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In Deciding Whether To Settle A Claim, The Insurance Company Must Give As Much Consideration To The Interests Of Its Insured As It Gives To Its Own Interests

Landow v. Med. Ins. ExchThe former patient of a Las Vegas doctor sued him.  In their suit, the patient and his wife claimed that the doctor had misdiagnosed a cancerous tumor.

When it came time to talk settlement, the Plaintiffs demanded a settlement in excess of the policy limit.  However, the Plaintiffs said that they would accept the policy limit to resolve the case.

When the malpractice claim did not settle, the doctor sued his insurance company Medical Insurance Exchange.  The doctor alleged that the insurance company had acted in bad faith because he wanted the suit settled. In his suit, he alleged that he was afraid of the negative publicity and damage to goodwill that a malpractice judgment would have on his medical business.

In Landow v. Med. Ins. Exch., 892 F. Supp. 239, 240-41 (D. Nev. 1995), the court said:

[T]he litmus test for bad faith is whether the insurer, in “determining whether to settle a claim, [gave] as much consideration to the welfare of its insured as it [gave] to its own interests.” Egan v. Mutual of Omaha Ins. Co., 24 Cal. 3d 809, 818, 169 Cal. Rptr. 691, 620 P.2d 141 (1979). At issue is whether the insurer’s duty to consider the welfare of the insured includes a duty to consider injury to the insured that results from a decision to not settle.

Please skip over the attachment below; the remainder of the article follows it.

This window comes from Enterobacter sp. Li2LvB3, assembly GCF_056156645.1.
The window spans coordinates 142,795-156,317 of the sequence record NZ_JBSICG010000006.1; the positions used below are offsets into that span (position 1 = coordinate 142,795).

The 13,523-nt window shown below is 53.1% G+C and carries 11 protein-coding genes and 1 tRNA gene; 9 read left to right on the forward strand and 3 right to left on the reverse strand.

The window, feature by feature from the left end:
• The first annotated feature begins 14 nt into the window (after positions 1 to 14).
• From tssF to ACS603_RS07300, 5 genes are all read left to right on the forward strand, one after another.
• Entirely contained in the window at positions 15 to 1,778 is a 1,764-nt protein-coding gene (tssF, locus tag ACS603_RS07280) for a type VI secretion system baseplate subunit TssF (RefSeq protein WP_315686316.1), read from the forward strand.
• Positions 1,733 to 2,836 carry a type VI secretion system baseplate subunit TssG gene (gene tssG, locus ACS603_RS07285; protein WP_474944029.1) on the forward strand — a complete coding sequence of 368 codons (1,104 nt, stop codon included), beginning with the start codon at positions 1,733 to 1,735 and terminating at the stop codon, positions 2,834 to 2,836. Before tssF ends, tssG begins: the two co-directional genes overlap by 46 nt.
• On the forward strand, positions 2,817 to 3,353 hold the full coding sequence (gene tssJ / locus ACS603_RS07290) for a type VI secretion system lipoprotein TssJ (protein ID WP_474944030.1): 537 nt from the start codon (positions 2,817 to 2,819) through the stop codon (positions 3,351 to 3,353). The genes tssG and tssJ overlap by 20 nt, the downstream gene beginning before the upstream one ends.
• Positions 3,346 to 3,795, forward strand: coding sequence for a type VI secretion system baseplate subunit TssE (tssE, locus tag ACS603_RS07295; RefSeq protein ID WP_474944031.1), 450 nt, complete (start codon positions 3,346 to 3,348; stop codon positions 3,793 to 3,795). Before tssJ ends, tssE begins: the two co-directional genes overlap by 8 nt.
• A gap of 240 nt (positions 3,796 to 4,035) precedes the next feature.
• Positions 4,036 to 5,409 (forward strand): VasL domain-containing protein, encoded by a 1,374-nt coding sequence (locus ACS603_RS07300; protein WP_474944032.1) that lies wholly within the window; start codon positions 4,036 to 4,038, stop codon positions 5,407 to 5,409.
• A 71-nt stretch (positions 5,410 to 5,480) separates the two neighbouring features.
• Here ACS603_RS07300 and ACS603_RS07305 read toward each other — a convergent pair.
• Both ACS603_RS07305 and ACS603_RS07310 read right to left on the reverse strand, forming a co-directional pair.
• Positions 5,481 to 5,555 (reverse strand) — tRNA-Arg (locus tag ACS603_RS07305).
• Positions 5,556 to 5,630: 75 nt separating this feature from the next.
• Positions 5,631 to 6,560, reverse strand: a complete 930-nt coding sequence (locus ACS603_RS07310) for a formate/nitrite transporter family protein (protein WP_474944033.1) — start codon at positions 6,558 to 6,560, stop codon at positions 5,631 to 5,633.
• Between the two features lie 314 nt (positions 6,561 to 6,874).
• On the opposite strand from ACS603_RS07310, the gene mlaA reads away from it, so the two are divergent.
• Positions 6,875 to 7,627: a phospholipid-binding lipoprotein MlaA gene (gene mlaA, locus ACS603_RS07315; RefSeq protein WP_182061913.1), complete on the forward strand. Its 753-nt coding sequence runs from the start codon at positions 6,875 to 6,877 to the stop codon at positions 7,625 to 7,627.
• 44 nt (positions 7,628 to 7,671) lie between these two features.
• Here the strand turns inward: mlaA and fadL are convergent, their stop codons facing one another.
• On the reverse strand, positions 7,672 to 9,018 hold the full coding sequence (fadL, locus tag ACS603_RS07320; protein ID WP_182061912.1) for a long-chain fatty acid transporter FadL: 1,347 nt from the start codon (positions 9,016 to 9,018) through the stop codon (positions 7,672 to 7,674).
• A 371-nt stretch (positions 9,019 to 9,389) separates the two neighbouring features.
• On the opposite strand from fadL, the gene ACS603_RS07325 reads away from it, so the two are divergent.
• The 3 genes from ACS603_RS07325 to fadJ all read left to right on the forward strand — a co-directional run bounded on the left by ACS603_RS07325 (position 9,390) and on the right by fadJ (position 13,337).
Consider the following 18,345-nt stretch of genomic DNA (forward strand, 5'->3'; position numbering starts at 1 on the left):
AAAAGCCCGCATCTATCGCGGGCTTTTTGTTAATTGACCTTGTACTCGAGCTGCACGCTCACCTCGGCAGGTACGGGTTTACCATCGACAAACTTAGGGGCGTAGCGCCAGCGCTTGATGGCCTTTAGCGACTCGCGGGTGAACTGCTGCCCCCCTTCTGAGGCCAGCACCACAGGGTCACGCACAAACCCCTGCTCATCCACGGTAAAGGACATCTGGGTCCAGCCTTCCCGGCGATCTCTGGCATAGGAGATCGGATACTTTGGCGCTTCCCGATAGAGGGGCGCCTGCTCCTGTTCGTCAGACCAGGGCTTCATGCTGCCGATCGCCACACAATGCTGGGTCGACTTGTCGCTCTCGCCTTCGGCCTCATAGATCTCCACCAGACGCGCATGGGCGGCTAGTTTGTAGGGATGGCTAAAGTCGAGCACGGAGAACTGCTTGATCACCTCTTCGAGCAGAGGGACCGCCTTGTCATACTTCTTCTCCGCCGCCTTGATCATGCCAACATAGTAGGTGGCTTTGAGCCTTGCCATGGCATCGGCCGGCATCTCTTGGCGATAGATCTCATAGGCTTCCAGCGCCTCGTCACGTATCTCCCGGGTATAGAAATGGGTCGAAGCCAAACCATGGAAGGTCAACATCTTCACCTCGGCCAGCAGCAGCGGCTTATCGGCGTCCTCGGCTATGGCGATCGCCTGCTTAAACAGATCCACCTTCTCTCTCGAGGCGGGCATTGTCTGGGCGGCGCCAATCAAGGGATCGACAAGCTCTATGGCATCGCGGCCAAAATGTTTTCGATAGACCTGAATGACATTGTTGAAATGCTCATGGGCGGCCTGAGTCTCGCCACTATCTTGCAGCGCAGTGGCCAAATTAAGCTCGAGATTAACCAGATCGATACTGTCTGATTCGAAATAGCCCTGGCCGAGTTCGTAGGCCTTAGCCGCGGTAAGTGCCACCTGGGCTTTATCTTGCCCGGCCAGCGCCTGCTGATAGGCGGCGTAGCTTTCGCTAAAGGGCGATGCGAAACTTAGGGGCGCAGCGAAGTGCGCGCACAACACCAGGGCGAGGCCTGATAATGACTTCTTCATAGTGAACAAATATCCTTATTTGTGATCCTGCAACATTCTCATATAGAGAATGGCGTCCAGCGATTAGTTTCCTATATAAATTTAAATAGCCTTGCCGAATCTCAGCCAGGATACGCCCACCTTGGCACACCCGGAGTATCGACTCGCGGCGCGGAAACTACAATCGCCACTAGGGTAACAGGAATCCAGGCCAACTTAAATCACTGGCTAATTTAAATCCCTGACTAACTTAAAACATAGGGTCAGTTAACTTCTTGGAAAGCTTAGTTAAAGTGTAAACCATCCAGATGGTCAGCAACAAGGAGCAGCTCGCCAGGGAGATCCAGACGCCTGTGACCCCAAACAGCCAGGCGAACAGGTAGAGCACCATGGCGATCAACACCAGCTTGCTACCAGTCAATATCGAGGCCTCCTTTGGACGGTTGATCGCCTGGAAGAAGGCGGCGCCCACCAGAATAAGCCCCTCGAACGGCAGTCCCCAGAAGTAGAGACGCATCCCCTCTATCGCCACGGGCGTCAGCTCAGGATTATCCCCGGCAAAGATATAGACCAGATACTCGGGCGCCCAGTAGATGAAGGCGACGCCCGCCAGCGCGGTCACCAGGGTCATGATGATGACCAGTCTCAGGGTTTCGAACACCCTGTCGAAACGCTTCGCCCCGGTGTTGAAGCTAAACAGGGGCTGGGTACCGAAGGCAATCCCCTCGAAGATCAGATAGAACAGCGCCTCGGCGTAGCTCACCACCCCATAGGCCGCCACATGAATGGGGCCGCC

The court ruled that the insurance company cannot limit its decision not to settle to the issue of an excess verdict.  Relying on the case of Bodenhamer v. St. Paul Fire & Marine Ins. Co., 192 Cal. App. 3d 1472, 1478-79, 238 Cal. Rptr. 177 (1987), the court said that in determining whether to settle, the insurer has a duty to consider injury to the insured, such as emotional distress and injury to business goodwill that proximately flow from the failure to settle.

Landow, 892 F. Supp. 239, 241.

The malpractice case went to trial.  The verdict was against the doctor.  However, the insurance company settled the case before any judgment could be entered.  The insurance company argued that the doctor could not prove a claim for bad faith because since there was no judgment, there could be no bad faith damages.

The court disagreed with the insurance company’s argument.  It said:

Defendant’s post-verdict settlement does not bar Plaintiff from attempting to recover any damages for emotional distress and injury to business goodwill that he can prove. Whether Defendant breached its duty to settle, and whether Plaintiff was injured and suffered damages as a proximate result of the alleged breach remain issues for the jury to decide.

Id., at 242.

If you have further questions about bad faith claims, please contact Mike Mills at Bauman Loewe Witt & Maxwell.  He can be reached at 702.240.6060×114.  You can also email him at